Hi. Mom said I could write the whole newsletter this month because she was too tired, but she must have been fibbing because here it is at the bottom of page two and I haven't written anything yet.

I want to tell you about the turkeys, which we had some of last week, in the yard. Dad was brushing his teeth and shouted, "Mbbswlsh urkey imam ack yard." We all ran to the window. The tall ones could actually see out. I tried to appear enthused, but it was difficult staring at the bath towel while Mom and Dad went on and on about the turkey in the back yard. I am not allowed to eat people food, so…big deal.

Then we all went to the deck and I got a chance to see the TURKEY. She was a mama turkey because she was really big, and she was ALIVE. It wasn't an eating turkey, like for Thanksgiving, in the plastic, it was a wild turkey. Everybody knows those are for chasing.

Extremely well-trained canine that I am, I resisted. But I did sit on the edge of my nails, if you know what I mean. My ears were so perked, my head hurt. While Mom and Dad were looking in the back yard, I was pointed more at the driveway and I was the one who saw the NINE baby turkeys. There was a whole herd of them!

It was early in the morning and I was very ready to have my turn in the yard since we had already been up for some time. When Dad left for work (Mom and I were still turkey watching) the baby turkeys got frightened by the garage door going up and they flew up into the trees. That was amazing. Mom is not the sharpest needle in the pack when it comes to wildlife. She didn't know they could fly. Helloooo! They're BIRDS.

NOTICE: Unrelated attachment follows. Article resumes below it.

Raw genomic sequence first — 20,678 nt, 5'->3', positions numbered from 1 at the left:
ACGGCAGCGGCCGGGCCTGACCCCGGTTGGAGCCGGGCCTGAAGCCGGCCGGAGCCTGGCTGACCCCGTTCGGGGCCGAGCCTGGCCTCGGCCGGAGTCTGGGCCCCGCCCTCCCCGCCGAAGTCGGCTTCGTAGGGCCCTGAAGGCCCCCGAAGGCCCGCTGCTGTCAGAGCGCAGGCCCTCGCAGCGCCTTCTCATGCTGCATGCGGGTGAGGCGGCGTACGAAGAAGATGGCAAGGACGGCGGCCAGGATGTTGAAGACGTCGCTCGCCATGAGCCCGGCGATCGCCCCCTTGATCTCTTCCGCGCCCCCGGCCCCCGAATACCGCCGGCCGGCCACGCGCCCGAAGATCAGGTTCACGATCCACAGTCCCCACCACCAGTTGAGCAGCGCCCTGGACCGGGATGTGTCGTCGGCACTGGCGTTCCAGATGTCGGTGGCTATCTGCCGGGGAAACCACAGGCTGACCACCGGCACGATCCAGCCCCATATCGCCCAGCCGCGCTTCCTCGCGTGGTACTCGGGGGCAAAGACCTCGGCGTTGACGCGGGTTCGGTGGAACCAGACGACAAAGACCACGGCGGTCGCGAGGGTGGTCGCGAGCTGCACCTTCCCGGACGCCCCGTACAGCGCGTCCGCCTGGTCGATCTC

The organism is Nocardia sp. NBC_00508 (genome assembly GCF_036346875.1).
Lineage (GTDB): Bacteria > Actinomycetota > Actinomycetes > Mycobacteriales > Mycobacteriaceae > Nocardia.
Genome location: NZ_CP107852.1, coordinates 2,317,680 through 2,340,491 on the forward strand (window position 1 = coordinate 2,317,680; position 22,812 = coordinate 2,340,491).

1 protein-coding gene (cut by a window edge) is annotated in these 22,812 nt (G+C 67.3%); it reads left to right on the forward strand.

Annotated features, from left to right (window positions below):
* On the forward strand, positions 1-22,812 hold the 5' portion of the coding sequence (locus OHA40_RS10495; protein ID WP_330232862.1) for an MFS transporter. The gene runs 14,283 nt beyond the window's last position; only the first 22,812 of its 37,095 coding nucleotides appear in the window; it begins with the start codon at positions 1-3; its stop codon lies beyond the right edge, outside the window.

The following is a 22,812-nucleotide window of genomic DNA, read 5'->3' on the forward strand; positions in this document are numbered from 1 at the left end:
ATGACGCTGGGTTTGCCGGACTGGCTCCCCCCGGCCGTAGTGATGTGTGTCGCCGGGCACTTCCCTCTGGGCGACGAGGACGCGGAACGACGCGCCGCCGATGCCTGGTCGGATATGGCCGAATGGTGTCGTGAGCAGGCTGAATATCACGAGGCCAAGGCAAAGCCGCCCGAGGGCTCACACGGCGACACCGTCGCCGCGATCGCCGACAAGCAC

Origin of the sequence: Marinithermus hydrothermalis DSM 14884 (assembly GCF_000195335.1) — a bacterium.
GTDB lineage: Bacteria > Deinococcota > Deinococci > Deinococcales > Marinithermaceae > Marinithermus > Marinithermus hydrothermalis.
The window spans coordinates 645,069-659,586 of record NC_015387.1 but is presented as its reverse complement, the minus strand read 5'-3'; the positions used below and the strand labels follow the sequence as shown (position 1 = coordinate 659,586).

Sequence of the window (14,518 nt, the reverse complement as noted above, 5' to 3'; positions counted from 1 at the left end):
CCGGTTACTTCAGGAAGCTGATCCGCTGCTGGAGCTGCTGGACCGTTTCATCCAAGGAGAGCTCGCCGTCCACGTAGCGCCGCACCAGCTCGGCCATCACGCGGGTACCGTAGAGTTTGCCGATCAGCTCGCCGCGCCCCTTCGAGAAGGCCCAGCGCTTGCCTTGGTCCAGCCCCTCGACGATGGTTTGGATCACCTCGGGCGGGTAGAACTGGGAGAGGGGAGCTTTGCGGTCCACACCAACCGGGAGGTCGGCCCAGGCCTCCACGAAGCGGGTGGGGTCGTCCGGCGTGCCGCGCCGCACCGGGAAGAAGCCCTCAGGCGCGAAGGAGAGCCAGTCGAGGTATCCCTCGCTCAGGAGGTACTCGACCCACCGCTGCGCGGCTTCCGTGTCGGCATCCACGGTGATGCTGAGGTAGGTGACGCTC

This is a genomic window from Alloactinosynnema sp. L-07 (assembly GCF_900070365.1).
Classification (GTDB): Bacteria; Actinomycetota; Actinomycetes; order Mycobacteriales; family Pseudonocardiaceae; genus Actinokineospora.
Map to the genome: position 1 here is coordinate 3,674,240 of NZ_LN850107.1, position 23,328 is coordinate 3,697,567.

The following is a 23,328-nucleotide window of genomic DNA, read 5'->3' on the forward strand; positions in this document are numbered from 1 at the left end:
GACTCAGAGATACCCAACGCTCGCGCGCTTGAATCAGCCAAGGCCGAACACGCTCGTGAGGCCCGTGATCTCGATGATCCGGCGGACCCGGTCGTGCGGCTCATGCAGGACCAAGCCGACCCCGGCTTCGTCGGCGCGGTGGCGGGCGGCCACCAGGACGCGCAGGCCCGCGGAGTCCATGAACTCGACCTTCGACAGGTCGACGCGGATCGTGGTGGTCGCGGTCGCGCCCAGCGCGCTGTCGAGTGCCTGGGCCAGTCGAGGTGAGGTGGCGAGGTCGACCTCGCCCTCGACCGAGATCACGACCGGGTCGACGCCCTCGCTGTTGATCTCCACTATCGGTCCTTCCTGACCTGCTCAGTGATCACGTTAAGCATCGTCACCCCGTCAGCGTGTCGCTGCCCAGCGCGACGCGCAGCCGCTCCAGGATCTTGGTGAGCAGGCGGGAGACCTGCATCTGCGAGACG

Anyway, once the babies flew away, she let me off my leash and I got to chase the mamma turkey. I almost got her too. I was only 75 feet away when she swooped up and out of my reach. Missed her by "that" much. (Hold up your two paws really close together.)

I was such a Happy Dog. I ran as fast as I could all around the yard where the turkeys had been, and some places they hadn't been to yet. They left presents in the yard and I watered every one so maybe we can grow new turkeys for me to play with.

Back to Mom…

Award-winning quilter and teacher Karen Kay Buckley has just come out with one of the most delicious books I've seen. She's just plain brilliant. She's answered a question I've asked more than once and I know you have too: "What do I do for the border?!"

Karen gives great instructions for all sorts of border treatments — plain, pieced, appliquéd, you name it. Then, and this is the best part, she shows you glorious pictures of 43 quilts she's made, tells you all about each one, and shares why she chose that quilt's particular border. This book is part "how-to" and part "coffee table." I'll just warn you, once you pick it up you won't want to put it down.

Get an autographed copy from Karen.